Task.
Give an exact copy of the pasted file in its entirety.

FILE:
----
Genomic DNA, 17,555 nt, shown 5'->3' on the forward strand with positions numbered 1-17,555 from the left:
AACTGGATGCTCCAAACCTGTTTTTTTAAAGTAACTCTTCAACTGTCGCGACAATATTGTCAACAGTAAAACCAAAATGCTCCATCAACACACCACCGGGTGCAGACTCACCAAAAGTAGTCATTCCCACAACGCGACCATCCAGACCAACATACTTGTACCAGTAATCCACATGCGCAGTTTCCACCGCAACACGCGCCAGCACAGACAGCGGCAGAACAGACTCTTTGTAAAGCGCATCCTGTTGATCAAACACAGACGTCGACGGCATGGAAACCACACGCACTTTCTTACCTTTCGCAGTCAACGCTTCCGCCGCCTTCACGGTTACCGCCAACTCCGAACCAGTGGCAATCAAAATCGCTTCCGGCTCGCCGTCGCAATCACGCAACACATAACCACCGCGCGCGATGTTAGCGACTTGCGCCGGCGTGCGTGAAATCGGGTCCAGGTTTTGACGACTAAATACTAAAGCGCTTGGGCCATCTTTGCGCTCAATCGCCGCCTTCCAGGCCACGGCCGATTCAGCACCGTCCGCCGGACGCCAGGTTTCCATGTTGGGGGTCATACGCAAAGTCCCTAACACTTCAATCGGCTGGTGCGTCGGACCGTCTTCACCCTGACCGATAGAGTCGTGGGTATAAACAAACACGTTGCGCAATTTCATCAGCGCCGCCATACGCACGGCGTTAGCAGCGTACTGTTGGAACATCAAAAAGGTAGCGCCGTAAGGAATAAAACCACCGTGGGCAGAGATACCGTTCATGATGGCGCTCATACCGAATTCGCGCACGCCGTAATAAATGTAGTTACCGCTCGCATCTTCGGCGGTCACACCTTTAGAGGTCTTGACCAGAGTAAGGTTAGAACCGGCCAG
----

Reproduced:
Genomic DNA, 17,555 nt, shown 5'->3' on the forward strand with positions numbered 1-17,555 from the left:
AACTGGATGCTCCAAACCTGTTTTTTTAAAGTAACTCTTCAACTGTCGCGACAATATTGTCAACAGTAAAACCAAAATGCTCCATCAACACACCACCGGGTGCAGACTCACCAAAAGTAGTCATTCCCACAACGCGACCATCCAGACCAACATACTTGTACCAGTAATCCACATGCGCAGTTTCCACCGCAACACGCGCCAGCACAGACAGCGGCAGAACAGACTCTTTGTAAAGCGCATCCTGTTGATCAAACACAGACGTCGACGGCATGGAAACCACACGCACTTTCTTACCTTTCGCAGTCAACGCTTCCGCCGCCTTCACGGTTACCGCCAACTCCGAACCAGTGGCAATCAAAATCGCTTCCGGCTCGCCGTCGCAATCACGCAACACATAACCACCGCGCGCGATGTTAGCGACTTGCGCCGGCGTGCGTGAAATCGGGTCCAGGTTTTGACGACTAAATACTAAAGCGCTTGGGCCATCTTTGCGCTCAATCGCCGCCTTCCAGGCCACGGCCGATTCAGCACCGTCCGCCGGACGCCAGGTTTCCATGTTGGGGGTCATACGCAAAGTCCCTAACACTTCAATCGGCTGGTGCGTCGGACCGTCTTCACCCTGACCGATAGAGTCGTGGGTATAAACAAACACGTTGCGCAATTTCATCAGCGCCGCCATACGCACGGCGTTAGCAGCGTACTGTTGGAACATCAAAAAGGTAGCGCCGTAAGGAATAAAACCACCGTGGGCAGAGATACCGTTCATGATGGCGCTCATACCGAATTCGCGCACGCCGTAATAAATGTAGTTACCGCTCGCATCTTCGGCGGTCACACCTTTAGAGGTCTTGACCAGAGTAAGGTTAGAACCGGCCAG